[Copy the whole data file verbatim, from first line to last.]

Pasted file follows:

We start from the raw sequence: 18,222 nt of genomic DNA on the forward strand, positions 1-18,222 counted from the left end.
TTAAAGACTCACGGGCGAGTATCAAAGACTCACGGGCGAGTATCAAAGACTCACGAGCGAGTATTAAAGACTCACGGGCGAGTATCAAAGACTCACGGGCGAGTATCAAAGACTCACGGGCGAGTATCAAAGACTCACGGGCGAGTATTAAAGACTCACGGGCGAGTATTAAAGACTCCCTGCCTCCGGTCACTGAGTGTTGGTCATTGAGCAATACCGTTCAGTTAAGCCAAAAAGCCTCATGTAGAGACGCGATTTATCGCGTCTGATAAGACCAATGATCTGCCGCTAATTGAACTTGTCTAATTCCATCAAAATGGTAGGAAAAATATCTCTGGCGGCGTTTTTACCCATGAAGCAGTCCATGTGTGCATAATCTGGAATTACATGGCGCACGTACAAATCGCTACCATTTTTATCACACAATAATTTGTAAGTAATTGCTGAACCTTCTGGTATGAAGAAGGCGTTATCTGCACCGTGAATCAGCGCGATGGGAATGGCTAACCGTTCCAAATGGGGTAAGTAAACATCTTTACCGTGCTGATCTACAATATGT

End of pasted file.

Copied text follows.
We start from the raw sequence: 18,222 nt of genomic DNA on the forward strand, positions 1-18,222 counted from the left end.
TTAAAGACTCACGGGCGAGTATCAAAGACTCACGGGCGAGTATCAAAGACTCACGAGCGAGTATTAAAGACTCACGGGCGAGTATCAAAGACTCACGGGCGAGTATCAAAGACTCACGGGCGAGTATCAAAGACTCACGGGCGAGTATTAAAGACTCACGGGCGAGTATTAAAGACTCCCTGCCTCCGGTCACTGAGTGTTGGTCATTGAGCAATACCGTTCAGTTAAGCCAAAAAGCCTCATGTAGAGACGCGATTTATCGCGTCTGATAAGACCAATGATCTGCCGCTAATTGAACTTGTCTAATTCCATCAAAATGGTAGGAAAAATATCTCTGGCGGCGTTTTTACCCATGAAGCAGTCCATGTGTGCATAATCTGGAATTACATGGCGCACGTACAAATCGCTACCATTTTTATCACACAATAATTTGTAAGTAATTGCTGAACCTTCTGGTATGAAGAAGGCGTTATCTGCACCGTGAATCAGCGCGATGGGAATGGCTAACCGTTCCAAATGGGGTAAGTAAACATCTTTACCGTGCTGATCTACAATATGT